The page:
ML BOFA US Corp Mstr [Merill Lynch US Corporate Master]: The Merrill Lynch Corporate Master Market Index is a statistical composite tracking the performance of the entire US corporate bond market over time.
ML Muni Master [Merill Lynch US Corporate Master]: The Merrill Lynch Municipal Bond Master Index is a broad measure of the municipal fixed income market.
Investors cannot directly purchase any index.
LIBOR, London Interbank Offered Rate, is the rate of interest at which banks offer to lend money to one another in the wholesale money markets in London.
The Dow Jones Industrial Average is an unweighted index of 30 “blue-chip” industrial U.S. stocks.
The S&P Midcap 400 Index is a capitalization-weighted index measuring the performance of the mid-range sector of the U.S. stock market, and represents approximately 7% of the total market value of U.S. equities. Companies in the Index fall between S&P 500 Index and the S&P SmallCap 600 Index in size: between $1-4 billion.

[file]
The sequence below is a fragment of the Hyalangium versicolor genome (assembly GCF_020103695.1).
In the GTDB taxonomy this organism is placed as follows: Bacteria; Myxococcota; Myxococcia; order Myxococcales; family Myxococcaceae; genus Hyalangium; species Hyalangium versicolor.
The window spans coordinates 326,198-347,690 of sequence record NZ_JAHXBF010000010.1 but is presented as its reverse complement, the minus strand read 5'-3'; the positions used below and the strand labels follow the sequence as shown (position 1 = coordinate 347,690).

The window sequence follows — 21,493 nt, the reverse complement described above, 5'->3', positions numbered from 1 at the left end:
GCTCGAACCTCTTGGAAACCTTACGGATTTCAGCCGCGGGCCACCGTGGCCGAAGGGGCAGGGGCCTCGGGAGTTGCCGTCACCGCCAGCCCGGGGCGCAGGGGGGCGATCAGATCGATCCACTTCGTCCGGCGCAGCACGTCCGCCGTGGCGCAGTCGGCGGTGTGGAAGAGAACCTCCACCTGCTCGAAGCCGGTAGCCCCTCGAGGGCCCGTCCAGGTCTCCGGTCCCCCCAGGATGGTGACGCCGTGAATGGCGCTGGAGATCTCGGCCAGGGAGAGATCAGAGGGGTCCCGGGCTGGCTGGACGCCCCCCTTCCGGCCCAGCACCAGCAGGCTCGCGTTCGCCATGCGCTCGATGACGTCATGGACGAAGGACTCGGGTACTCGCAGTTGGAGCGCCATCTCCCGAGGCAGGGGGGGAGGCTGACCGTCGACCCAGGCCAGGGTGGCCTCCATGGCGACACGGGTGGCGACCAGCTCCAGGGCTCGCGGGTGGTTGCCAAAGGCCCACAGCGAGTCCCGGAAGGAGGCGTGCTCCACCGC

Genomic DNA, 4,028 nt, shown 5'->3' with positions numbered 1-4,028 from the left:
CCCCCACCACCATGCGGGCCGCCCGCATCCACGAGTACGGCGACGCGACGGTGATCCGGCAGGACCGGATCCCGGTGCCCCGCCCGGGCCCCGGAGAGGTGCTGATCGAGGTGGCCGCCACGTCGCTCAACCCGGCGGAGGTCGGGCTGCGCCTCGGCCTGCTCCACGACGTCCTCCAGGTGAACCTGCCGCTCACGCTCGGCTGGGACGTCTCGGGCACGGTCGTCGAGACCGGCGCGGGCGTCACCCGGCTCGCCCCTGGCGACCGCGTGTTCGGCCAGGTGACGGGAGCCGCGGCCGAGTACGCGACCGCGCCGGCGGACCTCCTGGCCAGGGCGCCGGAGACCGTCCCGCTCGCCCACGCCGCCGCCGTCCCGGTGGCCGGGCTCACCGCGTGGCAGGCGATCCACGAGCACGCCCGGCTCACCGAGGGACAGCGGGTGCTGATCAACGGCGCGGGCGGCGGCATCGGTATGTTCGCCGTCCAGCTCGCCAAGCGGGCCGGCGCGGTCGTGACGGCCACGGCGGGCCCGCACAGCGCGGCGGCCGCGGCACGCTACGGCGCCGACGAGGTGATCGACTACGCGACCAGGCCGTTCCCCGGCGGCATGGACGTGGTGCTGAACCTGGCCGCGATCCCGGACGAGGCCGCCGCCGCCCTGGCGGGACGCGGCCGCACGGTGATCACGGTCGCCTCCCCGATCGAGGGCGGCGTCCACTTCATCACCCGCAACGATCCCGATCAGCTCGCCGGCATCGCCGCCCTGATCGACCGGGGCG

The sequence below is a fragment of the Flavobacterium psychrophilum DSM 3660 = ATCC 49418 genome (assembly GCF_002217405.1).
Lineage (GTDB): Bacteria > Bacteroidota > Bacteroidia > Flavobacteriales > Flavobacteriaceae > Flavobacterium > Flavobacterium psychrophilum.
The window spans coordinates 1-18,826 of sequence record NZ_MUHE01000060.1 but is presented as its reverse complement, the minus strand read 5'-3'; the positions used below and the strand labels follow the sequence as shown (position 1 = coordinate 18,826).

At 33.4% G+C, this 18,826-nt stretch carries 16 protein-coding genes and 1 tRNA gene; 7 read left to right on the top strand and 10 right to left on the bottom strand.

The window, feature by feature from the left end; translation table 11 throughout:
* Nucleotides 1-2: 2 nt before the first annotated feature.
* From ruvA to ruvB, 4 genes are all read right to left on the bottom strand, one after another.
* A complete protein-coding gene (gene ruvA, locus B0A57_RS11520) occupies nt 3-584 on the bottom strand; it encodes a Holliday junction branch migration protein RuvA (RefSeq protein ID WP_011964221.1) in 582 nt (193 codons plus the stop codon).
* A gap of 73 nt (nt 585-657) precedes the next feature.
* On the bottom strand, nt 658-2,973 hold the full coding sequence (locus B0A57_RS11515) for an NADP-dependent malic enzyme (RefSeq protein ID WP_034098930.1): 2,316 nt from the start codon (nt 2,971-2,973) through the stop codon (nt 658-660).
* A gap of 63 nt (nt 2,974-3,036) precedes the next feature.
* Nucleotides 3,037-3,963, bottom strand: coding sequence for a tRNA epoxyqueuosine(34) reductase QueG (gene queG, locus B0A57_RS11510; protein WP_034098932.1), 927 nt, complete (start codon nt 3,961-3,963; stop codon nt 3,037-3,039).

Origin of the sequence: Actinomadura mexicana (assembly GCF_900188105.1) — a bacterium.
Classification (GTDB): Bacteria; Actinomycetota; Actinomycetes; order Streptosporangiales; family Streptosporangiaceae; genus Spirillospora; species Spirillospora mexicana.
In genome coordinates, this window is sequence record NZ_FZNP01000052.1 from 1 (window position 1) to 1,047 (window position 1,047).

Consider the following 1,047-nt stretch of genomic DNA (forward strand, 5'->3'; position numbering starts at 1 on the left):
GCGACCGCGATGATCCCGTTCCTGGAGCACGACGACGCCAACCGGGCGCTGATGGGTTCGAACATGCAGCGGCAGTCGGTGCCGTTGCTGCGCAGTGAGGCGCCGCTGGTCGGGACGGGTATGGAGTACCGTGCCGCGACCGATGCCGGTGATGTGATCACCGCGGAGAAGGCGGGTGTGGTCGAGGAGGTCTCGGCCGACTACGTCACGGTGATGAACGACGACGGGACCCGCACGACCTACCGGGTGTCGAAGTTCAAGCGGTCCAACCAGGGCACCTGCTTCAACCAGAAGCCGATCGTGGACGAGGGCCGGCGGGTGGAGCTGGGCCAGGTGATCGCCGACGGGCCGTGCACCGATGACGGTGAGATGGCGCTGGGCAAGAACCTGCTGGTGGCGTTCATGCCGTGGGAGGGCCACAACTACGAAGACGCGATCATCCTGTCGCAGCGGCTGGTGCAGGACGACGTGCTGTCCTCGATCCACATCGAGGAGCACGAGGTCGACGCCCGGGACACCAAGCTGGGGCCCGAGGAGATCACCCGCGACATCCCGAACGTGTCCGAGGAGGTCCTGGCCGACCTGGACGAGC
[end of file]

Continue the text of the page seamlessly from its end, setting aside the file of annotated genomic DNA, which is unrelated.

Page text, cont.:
DJ Equity REIT Index represents all publicly traded real estate investment trusts in the Dow Jones U.S. stock universe classified as Equity REITs according to the S&P Dow Jones Indices REIT Industry Classification Hierarchy. These companies are REITSs that primarily own and operate income-producing real estate